Jordanians Question Timing of Saddam Execution

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Host Debbie Elliott speaks with Ayman Safadi, editor of Jordan's independent daily called Al-Ghad. He says there is widespread criticism over the timing of Saddam Hussein's execution, occurring less than a day before Muslims celebrate the Eid holiday.


And now for a reaction from the Arab world to the execution of Saddam Hussein, we go to Jordan and Ayman Safadi. He's editor of an independent daily called Al-Ghad.

Mr. Safadi, what has been the response thus far from Arab governments?

AYMAN SAFADI: Well, only a few governments have issued official reaction. The Jordanian government issued a statement basically saying it hopes the execution will not have repercussions that will further complicate the security situation in Iraq. They urged all Iraqis to kind of put the past together and work together to build a safer and more democratic Iraq.

Saudi Arabia had an interesting reaction through its news agency. It said it was bewildered that the execution took place on these holidays and it expressed shock that the execution took place. That from the government.

On the popular level, the reaction is quite different. It's quite vocal in opposing the decision and believing that it was one that was prompted by the U.S. and by Iran and not by the interest of the Iraqi people.

ELLIOTT: So you mention the fact that this is a Muslim holiday and a holy day. What is the symbolism of having Saddam executed on this day?

SAFADI: A lot of people here will see this as very bad taste. This is the first day of Eid al-Adha, a religious day, a day for prayer, a day of forgiveness. So to go ahead and do this execution on this day was a message that people saw as one of revenge, as one of political manipulation by the U.S. and by Iran. And I think this only contributed to strengthening image of Saddam Hussein. Saddam has been trying to improve his image, to present himself to the Arab public opinion as someone who stood up for their causes, and I think the decision to execute him particularly on this day, on this holiday, could have helped him go down in history as a martyr in the eyes of many people.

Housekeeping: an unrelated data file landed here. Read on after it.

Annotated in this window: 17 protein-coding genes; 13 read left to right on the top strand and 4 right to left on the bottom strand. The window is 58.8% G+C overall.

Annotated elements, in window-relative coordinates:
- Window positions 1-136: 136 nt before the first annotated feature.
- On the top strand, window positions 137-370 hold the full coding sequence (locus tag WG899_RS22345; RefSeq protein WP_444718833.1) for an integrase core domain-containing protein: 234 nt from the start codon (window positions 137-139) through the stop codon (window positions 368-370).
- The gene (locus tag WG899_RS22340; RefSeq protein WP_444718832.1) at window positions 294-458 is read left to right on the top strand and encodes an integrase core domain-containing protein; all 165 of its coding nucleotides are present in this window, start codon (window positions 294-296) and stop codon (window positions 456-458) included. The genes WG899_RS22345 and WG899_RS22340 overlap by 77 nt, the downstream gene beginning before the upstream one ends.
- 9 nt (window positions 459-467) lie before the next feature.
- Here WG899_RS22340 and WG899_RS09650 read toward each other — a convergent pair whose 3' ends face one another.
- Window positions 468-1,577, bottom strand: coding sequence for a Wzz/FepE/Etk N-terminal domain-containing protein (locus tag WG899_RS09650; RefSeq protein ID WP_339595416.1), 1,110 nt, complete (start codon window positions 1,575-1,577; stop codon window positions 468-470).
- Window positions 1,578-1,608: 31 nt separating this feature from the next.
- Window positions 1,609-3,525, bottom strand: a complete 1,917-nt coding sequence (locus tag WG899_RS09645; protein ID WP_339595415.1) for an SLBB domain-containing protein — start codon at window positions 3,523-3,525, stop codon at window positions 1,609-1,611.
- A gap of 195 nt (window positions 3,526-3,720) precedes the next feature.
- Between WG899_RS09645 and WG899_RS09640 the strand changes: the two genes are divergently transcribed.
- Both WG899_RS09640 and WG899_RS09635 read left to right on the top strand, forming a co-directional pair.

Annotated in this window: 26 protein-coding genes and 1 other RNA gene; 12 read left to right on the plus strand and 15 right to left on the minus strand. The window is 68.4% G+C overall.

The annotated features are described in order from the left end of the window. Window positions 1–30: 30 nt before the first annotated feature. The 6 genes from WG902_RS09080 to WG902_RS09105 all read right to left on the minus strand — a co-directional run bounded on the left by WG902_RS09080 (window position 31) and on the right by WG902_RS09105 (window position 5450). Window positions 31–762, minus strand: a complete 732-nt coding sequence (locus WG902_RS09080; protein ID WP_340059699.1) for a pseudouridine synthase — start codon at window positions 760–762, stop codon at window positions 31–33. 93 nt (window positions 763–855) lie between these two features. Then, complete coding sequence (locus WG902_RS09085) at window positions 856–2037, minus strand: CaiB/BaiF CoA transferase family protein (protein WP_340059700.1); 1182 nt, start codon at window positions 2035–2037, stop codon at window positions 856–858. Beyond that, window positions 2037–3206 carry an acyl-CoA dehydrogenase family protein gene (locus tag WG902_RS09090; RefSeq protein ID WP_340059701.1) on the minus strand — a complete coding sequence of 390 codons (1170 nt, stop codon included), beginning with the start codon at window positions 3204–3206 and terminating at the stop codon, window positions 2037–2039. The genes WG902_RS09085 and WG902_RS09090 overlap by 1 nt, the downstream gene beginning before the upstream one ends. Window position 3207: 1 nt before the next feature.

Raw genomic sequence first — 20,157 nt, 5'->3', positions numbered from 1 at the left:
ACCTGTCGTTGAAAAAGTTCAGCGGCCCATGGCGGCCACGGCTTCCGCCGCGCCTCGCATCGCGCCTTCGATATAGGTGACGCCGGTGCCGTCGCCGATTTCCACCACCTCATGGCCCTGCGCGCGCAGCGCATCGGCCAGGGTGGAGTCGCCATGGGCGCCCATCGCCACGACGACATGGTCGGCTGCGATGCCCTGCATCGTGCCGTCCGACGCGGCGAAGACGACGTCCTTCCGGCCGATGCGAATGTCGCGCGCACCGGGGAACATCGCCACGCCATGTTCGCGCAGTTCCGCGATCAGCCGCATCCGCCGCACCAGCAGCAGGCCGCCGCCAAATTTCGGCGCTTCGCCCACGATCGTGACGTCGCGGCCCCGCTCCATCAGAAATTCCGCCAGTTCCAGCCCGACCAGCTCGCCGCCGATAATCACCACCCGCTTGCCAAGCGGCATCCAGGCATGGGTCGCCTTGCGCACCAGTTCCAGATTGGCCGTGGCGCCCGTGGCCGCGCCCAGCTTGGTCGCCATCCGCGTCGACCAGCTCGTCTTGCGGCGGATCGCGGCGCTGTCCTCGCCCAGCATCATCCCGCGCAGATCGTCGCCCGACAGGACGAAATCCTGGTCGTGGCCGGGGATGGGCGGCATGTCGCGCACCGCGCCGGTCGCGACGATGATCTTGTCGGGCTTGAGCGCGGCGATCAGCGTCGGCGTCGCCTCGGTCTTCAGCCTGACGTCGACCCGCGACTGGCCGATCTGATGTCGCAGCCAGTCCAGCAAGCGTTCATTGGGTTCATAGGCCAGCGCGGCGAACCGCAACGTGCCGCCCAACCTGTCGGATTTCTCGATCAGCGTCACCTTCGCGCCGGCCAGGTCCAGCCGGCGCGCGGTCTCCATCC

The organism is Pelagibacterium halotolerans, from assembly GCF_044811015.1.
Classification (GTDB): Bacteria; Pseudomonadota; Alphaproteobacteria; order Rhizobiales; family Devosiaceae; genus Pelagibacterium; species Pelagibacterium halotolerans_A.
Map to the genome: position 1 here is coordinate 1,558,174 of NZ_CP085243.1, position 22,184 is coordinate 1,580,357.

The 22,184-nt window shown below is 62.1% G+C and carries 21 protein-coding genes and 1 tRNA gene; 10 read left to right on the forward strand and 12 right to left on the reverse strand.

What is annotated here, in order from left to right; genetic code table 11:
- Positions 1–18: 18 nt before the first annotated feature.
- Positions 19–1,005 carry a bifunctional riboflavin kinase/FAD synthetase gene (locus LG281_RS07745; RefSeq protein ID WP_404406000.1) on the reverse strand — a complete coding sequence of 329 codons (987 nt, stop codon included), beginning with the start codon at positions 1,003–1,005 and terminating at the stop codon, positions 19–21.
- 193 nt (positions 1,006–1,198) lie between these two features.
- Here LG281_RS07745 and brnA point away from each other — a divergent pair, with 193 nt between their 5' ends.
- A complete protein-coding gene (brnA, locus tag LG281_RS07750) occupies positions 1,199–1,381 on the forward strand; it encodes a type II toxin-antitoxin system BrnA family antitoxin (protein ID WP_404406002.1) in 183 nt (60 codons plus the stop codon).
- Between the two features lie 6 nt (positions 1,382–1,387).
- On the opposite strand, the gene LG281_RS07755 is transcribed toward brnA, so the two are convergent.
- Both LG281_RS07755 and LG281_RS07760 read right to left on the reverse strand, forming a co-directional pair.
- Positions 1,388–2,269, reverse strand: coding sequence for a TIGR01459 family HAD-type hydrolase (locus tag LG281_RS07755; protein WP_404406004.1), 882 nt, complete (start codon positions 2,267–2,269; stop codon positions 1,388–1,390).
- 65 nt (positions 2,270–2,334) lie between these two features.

We are already hearing of calls by professional unions or political parties for public protests against the decision on Monday. In Jordan, for instance, the professional unions, which are very powerful and popular organizations, are holding a sit-in.

Libya has pronounced three days of mourning. So you do have a reaction. I think we'll be seeing more of that as life gets back to normalcy after the Eid holidays.

ELLIOTT: You know, Jordan is one of the places where you have seen a huge influx of Iraqis fleeing the violence in their country. Have you heard any reaction from the large exile community there?

SAFADI: The thing here is that people believe, even those who oppose Saddam, believe that Saddam was politically dead for all practical purposes. His dictatorship ended and he has no powers to influence the course of events in Iraq, so his life was a tragedy for Iraq; his death should not also have been allowed to have this impact. There's an opinion, a strong opinion that questions the credibility of the court, and I think even though the opponents of Saddam would have preferred to see a more independent court trying him in better times for Iraq when we have more independence for the Iraqi government, where you have less violence, and then executing Saddam would have been a message that justice did prevail at the end rather than as it's being perceived now by many that this is just an action that was undertaken to help President Bush and was inspired by the Iranians.

ELLIOTT: Ayman Safadi is editor of the Al-Ghad newspaper. We reached him in Amman, Jordan.

Thank you for speaking with us.

SAFADI: Thank you. My pleasure. Thank you.

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